Studies to Determine if IL-2 Can Prevent Relapses in Post-transplant NHL and AML

April 1, 1996

Efforts to improve the rate of remission and reduce the risk of relapse in patients with advanced hematologic malignancies are focusing on interleukin-2 (IL-2, aldesleukin, Proleukin), said Alexander Fefer, MD, of the University of Washington Medical School and Fred Hutchinson Cancer Research Center, Seattle.

Efforts to improve the rate of remission and reduce the risk ofrelapse in patients with advanced hematologic malignancies arefocusing on interleukin-2 (IL-2, aldesleukin, Proleukin), saidAlexander Fefer, MD, of the University of Washington Medical Schooland Fred Hutchinson Cancer Research Center, Seattle.

Administered after autologous bone marrow or peripheral bloodstem cell transplantation (which Dr. Fefer collectively refersto as autologous stem cell transplantation or ASCT), IL-2 mayinduce a therapeutic graft-versus-tumor reaction and prevent relapses,he said at the Chemotherapy Foundation's 13th annual symposium.

Although ASCT is widely used in acute myelogenous leukemia (AML)and non-Hodgkin's lymphoma (NHL), these treatments are limitedby their high and early relapse rate. Such relapses may be dueto residual host tumor cells that survived chemotherapy and radiotherapyor the progeny of clonogenic tumor cells transferred with contaminatedmarrow or stem cells, Dr. Fefer said.

In phase I/II trials, IL-2 induced a variety of immunomodulatoryeffects. It appears to stimulate lymphokine-activated killer (LAK)cells and induce secretion of secondary cytokines. It has beenshown to be effective against minimal residual disease, whichis common after ASCT, and it is hoped that it will also be effectiveagainst clonogenic tumor cells, he said. Toxicity in these trialswas significant, though reversible.

Phase III Trials

An intergroup phase III trial has been initiated by the SouthwestOncology Group (SWOG) and the Eastern Cooperative Oncology Group(ECOG) in post-ASCT patients with AML and high risk for relapse.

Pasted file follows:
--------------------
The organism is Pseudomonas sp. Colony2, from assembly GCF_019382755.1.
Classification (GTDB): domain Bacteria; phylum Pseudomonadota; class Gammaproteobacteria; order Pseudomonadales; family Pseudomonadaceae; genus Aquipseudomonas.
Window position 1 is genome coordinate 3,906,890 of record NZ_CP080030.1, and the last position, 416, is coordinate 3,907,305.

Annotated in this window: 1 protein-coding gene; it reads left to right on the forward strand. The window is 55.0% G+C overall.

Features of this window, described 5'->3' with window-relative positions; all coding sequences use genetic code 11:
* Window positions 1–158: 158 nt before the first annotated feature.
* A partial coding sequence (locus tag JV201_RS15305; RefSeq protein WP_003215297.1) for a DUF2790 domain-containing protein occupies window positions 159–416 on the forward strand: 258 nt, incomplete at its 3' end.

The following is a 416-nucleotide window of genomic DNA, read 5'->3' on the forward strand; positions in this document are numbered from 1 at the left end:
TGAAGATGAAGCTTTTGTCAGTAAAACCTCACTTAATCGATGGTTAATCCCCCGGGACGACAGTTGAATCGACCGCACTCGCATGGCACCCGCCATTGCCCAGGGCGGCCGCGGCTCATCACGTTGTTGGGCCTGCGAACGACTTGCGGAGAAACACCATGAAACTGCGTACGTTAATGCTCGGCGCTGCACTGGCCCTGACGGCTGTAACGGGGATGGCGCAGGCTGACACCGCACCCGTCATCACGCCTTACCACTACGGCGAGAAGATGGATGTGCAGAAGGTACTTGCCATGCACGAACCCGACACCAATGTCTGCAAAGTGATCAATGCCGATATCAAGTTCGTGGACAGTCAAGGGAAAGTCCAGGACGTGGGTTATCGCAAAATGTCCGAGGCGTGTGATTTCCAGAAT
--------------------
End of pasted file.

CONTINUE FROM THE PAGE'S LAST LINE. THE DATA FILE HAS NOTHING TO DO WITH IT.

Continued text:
Patients will be conditioned with busulfan (Myleran) and cyclophosphamide,and will receive bone marrow or peripheral blood stem cells. Oncethey have exhibited engraftment and recovered from toxicity, theywill be randomized to receive one course of IL-2 or to be observed.

Because high-dose IL-2 has induced toxicity serious enough torequire hospitalization, a high induction dose (9 million IU/m²/dayas a continuous IV infusion) will be administered on an inpatientbasis on days 1 to 4. A lower maintenance dose (1.6 × 106IU/m²/day as a continuous IV infusion) will be given on days9 to 18 on an outpatient basis.

A second phase III trial initiated by SWOG is studying post-transplantIL-2 in NHL, Dr. Fefer said. Patients with low, intermediate-,or high-grade NHL at high risk for post-transplant relapse willbe conditioned with total body irradiation, etoposide (VePesid),and cyclophosphamide, and then receive peripheral blood stem cells.

After engraftment and recovery from toxicity, they will be randomizedto IL-2 therapy or observation. The IL-2 regimen will be givenaccording to the same schedule as in the AML trial.

Dr. Fefer said that although this investigational approach isin its earliest stages, "the results of the trials may haveimportant implications for ASCT and, possibly, for the treatmentof hematologic malignancies in clinical settings other than ASCT."